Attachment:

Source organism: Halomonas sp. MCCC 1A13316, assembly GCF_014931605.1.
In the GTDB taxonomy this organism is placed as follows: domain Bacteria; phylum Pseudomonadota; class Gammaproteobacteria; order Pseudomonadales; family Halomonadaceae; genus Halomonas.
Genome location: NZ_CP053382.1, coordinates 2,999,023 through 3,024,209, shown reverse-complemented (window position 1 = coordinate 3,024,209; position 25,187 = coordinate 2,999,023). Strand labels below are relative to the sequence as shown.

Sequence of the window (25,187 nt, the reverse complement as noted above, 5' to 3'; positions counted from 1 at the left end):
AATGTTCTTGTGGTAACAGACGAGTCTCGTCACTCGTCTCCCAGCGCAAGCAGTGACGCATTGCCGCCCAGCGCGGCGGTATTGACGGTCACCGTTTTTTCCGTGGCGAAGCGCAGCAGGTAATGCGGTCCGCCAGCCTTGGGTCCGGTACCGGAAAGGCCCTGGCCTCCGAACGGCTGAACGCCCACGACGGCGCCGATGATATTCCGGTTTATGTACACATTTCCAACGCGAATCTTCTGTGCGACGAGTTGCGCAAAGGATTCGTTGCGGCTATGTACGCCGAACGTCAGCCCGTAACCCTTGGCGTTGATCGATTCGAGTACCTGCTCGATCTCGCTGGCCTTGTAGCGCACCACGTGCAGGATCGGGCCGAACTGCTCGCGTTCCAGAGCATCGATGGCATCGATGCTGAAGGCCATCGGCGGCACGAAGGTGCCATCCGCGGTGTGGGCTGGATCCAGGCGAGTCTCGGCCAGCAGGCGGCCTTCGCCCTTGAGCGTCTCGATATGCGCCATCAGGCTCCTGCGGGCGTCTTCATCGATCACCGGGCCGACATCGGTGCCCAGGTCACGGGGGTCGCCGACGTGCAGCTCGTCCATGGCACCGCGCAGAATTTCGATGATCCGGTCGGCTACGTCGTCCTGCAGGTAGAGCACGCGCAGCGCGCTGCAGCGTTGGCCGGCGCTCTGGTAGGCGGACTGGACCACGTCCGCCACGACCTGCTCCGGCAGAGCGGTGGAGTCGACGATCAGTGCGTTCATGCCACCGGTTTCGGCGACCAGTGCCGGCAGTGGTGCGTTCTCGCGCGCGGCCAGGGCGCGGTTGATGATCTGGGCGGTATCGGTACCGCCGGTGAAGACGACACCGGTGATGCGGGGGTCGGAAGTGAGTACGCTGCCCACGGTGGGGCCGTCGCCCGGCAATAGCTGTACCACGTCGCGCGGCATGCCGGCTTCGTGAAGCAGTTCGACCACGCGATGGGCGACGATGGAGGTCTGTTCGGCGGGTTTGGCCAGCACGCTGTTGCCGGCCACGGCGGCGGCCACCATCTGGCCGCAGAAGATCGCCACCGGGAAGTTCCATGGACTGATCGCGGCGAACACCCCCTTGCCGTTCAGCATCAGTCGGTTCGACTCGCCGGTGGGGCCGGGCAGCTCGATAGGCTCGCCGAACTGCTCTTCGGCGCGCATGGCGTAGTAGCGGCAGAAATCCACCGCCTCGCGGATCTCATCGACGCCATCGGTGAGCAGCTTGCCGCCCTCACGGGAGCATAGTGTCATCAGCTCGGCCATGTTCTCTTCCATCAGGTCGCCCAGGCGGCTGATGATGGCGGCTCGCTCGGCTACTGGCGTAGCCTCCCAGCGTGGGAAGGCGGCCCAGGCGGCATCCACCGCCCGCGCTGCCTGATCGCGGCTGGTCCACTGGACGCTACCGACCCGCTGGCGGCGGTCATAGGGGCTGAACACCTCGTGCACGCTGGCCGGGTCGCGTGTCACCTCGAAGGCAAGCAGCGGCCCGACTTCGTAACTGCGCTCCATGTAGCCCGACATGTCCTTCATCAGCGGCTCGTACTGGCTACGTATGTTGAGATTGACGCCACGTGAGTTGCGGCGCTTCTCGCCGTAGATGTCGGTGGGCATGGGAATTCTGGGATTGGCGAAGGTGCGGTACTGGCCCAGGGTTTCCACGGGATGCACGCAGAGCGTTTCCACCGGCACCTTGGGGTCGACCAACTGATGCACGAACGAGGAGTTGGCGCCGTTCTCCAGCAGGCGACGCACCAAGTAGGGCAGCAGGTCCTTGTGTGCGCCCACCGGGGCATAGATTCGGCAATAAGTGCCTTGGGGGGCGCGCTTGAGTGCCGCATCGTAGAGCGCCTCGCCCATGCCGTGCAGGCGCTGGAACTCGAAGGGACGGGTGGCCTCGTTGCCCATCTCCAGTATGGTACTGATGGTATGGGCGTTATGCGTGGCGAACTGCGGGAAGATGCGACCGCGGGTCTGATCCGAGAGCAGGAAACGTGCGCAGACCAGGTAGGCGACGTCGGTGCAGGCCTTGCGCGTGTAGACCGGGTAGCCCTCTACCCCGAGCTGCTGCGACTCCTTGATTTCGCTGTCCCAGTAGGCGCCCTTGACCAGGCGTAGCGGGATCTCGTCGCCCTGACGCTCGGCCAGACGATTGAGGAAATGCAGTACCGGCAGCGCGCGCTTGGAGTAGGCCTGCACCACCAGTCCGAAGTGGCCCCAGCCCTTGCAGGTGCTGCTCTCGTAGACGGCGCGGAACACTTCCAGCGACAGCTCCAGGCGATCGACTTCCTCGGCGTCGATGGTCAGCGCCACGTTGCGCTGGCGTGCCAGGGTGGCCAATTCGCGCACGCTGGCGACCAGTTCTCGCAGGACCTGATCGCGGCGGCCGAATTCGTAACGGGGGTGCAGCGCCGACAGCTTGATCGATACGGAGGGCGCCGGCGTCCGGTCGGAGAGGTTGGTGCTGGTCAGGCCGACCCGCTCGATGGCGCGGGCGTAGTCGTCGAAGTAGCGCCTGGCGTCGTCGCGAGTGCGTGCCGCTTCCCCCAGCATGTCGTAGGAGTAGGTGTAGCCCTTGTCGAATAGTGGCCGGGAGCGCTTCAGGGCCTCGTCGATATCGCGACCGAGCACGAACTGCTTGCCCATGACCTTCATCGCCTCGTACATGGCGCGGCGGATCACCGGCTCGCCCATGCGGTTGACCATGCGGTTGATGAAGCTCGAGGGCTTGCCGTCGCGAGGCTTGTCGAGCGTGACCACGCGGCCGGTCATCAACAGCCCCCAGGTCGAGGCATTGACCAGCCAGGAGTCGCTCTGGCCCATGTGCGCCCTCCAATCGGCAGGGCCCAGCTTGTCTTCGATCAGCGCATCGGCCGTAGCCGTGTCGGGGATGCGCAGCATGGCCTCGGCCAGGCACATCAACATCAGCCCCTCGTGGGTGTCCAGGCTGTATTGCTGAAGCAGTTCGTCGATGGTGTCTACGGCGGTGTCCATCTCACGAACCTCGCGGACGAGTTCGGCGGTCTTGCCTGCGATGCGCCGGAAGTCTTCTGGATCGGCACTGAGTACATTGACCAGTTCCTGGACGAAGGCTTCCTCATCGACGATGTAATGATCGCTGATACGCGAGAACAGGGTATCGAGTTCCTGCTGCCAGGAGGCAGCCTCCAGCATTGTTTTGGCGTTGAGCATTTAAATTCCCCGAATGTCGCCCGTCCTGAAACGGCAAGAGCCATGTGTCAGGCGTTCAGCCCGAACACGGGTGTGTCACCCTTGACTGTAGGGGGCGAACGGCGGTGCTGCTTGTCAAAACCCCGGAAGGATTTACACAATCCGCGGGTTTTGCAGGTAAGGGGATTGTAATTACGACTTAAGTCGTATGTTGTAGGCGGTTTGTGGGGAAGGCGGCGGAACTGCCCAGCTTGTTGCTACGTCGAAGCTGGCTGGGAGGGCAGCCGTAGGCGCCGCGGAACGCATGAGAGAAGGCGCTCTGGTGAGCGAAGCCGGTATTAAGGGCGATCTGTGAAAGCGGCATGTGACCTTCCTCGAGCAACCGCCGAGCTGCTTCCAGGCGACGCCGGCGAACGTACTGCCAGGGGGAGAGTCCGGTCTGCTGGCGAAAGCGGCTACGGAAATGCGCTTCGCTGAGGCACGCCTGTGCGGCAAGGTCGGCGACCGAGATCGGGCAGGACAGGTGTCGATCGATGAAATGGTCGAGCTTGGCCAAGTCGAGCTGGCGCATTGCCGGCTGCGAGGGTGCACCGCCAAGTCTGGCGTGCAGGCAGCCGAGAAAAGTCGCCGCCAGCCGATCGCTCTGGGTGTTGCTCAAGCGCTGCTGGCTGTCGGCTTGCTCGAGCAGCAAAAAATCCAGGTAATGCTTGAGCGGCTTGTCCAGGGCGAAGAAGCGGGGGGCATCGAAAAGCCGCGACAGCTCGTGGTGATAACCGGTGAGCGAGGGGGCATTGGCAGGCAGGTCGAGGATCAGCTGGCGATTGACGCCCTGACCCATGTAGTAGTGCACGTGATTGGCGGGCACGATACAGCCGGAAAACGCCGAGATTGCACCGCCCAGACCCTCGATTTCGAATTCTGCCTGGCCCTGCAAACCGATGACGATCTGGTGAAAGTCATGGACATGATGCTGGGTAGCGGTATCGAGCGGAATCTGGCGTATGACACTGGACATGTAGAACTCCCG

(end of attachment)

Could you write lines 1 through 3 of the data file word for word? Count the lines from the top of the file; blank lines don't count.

Source organism: Halomonas sp. MCCC 1A13316, assembly GCF_014931605.1.
In the GTDB taxonomy this organism is placed as follows: domain Bacteria; phylum Pseudomonadota; class Gammaproteobacteria; order Pseudomonadales; family Halomonadaceae; genus Halomonas.
Genome location: NZ_CP053382.1, coordinates 2,999,023 through 3,024,209, shown reverse-complemented (window position 1 = coordinate 3,024,209; position 25,187 = coordinate 2,999,023). Strand labels below are relative to the sequence as shown.